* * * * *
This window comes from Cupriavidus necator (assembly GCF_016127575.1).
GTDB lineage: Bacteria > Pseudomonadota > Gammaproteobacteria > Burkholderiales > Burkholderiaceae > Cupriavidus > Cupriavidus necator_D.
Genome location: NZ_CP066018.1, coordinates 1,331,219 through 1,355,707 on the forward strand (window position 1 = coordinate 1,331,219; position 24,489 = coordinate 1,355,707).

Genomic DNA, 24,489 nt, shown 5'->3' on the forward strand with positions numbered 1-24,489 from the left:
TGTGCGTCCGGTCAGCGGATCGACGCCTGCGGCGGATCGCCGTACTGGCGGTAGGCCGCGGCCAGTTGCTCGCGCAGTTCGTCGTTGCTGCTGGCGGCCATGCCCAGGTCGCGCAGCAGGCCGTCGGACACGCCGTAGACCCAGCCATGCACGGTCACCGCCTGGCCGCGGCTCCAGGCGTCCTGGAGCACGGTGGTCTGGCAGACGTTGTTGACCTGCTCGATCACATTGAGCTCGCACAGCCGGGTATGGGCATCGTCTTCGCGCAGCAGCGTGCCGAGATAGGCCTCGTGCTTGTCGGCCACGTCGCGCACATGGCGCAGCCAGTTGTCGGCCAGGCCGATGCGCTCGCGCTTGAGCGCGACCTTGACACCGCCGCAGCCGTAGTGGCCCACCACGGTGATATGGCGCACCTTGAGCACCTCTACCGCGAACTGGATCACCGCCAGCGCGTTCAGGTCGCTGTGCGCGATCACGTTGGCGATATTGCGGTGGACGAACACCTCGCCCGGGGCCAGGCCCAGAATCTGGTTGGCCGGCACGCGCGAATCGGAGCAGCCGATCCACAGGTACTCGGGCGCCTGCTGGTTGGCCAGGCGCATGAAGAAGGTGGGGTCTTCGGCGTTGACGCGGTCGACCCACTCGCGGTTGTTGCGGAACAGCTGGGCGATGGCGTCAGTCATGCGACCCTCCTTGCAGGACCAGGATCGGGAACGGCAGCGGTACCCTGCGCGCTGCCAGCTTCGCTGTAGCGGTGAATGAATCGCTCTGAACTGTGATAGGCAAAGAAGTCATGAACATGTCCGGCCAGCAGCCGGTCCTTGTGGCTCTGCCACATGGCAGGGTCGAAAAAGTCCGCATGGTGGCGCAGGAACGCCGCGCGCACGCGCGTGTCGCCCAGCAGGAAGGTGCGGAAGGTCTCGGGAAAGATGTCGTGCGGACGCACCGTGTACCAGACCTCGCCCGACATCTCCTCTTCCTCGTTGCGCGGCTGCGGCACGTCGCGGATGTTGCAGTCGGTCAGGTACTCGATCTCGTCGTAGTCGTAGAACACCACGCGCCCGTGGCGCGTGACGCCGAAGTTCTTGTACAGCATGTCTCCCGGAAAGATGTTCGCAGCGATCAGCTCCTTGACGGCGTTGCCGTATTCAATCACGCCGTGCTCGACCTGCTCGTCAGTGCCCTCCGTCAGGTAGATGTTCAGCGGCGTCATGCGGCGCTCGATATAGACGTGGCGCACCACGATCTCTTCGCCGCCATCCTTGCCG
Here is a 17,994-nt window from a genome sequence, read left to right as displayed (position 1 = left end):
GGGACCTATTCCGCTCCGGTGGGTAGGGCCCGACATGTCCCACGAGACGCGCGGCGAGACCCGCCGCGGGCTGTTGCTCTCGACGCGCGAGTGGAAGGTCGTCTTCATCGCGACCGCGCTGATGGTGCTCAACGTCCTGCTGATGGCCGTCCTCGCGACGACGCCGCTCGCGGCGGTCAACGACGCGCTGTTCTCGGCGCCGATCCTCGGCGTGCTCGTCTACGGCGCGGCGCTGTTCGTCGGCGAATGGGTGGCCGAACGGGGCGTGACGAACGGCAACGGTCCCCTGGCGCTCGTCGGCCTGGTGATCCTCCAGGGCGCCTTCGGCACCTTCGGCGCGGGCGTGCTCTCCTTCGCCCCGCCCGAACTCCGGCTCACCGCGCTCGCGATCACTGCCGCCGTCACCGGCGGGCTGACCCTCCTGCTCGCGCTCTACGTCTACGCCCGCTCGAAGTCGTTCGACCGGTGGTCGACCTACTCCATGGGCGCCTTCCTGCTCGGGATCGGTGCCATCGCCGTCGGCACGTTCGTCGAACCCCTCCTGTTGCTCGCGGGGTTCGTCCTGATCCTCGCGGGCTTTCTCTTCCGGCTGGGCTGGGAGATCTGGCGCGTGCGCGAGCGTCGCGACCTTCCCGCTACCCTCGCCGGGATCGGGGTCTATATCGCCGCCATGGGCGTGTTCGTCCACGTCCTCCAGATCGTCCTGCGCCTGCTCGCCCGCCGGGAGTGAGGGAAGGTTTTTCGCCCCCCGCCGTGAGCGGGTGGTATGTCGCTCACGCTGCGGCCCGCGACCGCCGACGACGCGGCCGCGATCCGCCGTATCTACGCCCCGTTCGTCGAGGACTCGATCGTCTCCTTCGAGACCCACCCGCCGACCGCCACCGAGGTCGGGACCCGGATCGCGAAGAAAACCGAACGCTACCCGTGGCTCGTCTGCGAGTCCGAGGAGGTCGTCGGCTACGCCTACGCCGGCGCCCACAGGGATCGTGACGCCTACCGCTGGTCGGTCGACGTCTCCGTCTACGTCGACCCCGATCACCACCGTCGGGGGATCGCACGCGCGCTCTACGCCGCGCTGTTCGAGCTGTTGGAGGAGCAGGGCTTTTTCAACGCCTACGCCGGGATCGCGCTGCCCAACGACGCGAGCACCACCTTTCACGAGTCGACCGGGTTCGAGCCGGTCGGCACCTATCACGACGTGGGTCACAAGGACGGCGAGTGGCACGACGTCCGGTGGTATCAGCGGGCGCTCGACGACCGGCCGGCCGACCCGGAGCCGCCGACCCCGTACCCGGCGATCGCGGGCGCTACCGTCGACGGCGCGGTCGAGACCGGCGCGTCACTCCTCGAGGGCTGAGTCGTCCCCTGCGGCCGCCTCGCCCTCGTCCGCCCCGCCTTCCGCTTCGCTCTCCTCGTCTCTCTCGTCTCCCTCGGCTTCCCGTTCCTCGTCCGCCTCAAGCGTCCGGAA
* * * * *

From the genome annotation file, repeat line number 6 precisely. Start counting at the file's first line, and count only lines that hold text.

Here is a 17,994-nt window from a genome sequence, read left to right as displayed (position 1 = left end):